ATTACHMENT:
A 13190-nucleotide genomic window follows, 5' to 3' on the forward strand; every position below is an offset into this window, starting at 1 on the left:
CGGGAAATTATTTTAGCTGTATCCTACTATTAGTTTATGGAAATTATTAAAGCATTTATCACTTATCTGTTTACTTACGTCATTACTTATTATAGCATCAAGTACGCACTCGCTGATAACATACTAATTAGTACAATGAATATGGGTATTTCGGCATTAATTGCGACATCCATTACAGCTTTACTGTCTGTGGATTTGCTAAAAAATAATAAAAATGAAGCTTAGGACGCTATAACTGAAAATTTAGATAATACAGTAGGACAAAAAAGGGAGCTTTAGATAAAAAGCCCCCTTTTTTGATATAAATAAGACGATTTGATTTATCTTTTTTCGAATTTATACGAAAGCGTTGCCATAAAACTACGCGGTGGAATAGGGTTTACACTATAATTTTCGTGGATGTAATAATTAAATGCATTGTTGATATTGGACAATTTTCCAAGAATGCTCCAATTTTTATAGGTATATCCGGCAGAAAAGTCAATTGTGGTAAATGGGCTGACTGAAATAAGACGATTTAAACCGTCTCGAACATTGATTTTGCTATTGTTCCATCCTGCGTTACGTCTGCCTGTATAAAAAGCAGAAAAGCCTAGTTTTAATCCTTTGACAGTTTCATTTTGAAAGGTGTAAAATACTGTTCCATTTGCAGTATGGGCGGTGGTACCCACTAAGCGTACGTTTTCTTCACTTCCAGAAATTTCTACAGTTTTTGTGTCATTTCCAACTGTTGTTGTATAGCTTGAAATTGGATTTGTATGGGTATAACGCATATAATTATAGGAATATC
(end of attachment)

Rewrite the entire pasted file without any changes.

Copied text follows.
A 13190-nucleotide genomic window follows, 5' to 3' on the forward strand; every position below is an offset into this window, starting at 1 on the left:
CGGGAAATTATTTTAGCTGTATCCTACTATTAGTTTATGGAAATTATTAAAGCATTTATCACTTATCTGTTTACTTACGTCATTACTTATTATAGCATCAAGTACGCACTCGCTGATAACATACTAATTAGTACAATGAATATGGGTATTTCGGCATTAATTGCGACATCCATTACAGCTTTACTGTCTGTGGATTTGCTAAAAAATAATAAAAATGAAGCTTAGGACGCTATAACTGAAAATTTAGATAATACAGTAGGACAAAAAAGGGAGCTTTAGATAAAAAGCCCCCTTTTTTGATATAAATAAGACGATTTGATTTATCTTTTTTCGAATTTATACGAAAGCGTTGCCATAAAACTACGCGGTGGAATAGGGTTTACACTATAATTTTCGTGGATGTAATAATTAAATGCATTGTTGATATTGGACAATTTTCCAAGAATGCTCCAATTTTTATAGGTATATCCGGCAGAAAAGTCAATTGTGGTAAATGGGCTGACTGAAATAAGACGATTTAAACCGTCTCGAACATTGATTTTGCTATTGTTCCATCCTGCGTTACGTCTGCCTGTATAAAAAGCAGAAAAGCCTAGTTTTAATCCTTTGACAGTTTCATTTTGAAAGGTGTAAAATACTGTTCCATTTGCAGTATGGGCGGTGGTACCCACTAAGCGTACGTTTTCTTCACTTCCAGAAATTTCTACAGTTTTTGTGTCATTTCCAACTGTTGTTGTATAGCTTGAAATTGGATTTGTATGGGTATAACGCATATAATTATAGGAATATC